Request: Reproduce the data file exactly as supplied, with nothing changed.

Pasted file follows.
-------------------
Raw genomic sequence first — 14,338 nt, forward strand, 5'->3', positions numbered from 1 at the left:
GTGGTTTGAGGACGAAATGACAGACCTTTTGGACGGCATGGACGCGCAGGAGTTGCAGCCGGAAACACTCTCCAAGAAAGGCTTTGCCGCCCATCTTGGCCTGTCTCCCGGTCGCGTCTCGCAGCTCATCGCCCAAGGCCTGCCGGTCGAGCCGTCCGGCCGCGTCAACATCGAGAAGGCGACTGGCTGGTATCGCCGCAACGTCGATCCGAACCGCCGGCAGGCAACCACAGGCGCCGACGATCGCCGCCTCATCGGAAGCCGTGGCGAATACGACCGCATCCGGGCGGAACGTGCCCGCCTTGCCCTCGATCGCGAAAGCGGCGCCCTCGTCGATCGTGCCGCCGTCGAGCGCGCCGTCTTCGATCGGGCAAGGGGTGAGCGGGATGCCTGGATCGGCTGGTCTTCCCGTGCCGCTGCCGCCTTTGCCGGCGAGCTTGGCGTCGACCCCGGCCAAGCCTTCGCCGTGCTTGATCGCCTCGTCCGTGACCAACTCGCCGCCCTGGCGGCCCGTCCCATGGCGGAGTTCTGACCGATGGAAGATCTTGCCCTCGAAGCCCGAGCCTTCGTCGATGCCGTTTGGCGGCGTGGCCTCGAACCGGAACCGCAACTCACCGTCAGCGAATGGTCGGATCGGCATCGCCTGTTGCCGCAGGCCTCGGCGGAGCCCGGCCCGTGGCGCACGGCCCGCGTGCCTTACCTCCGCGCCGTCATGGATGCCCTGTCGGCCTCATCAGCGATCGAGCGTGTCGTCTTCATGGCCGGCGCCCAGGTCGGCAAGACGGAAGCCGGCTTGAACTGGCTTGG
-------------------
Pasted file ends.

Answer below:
Raw genomic sequence first — 14,338 nt, forward strand, 5'->3', positions numbered from 1 at the left:
GTGGTTTGAGGACGAAATGACAGACCTTTTGGACGGCATGGACGCGCAGGAGTTGCAGCCGGAAACACTCTCCAAGAAAGGCTTTGCCGCCCATCTTGGCCTGTCTCCCGGTCGCGTCTCGCAGCTCATCGCCCAAGGCCTGCCGGTCGAGCCGTCCGGCCGCGTCAACATCGAGAAGGCGACTGGCTGGTATCGCCGCAACGTCGATCCGAACCGCCGGCAGGCAACCACAGGCGCCGACGATCGCCGCCTCATCGGAAGCCGTGGCGAATACGACCGCATCCGGGCGGAACGTGCCCGCCTTGCCCTCGATCGCGAAAGCGGCGCCCTCGTCGATCGTGCCGCCGTCGAGCGCGCCGTCTTCGATCGGGCAAGGGGTGAGCGGGATGCCTGGATCGGCTGGTCTTCCCGTGCCGCTGCCGCCTTTGCCGGCGAGCTTGGCGTCGACCCCGGCCAAGCCTTCGCCGTGCTTGATCGCCTCGTCCGTGACCAACTCGCCGCCCTGGCGGCCCGTCCCATGGCGGAGTTCTGACCGATGGAAGATCTTGCCCTCGAAGCCCGAGCCTTCGTCGATGCCGTTTGGCGGCGTGGCCTCGAACCGGAACCGCAACTCACCGTCAGCGAATGGTCGGATCGGCATCGCCTGTTGCCGCAGGCCTCGGCGGAGCCCGGCCCGTGGCGCACGGCCCGCGTGCCTTACCTCCGCGCCGTCATGGATGCCCTGTCGGCCTCATCAGCGATCGAGCGTGTCGTCTTCATGGCCGGCGCCCAGGTCGGCAAGACGGAAGCCGGCTTGAACTGGCTTGG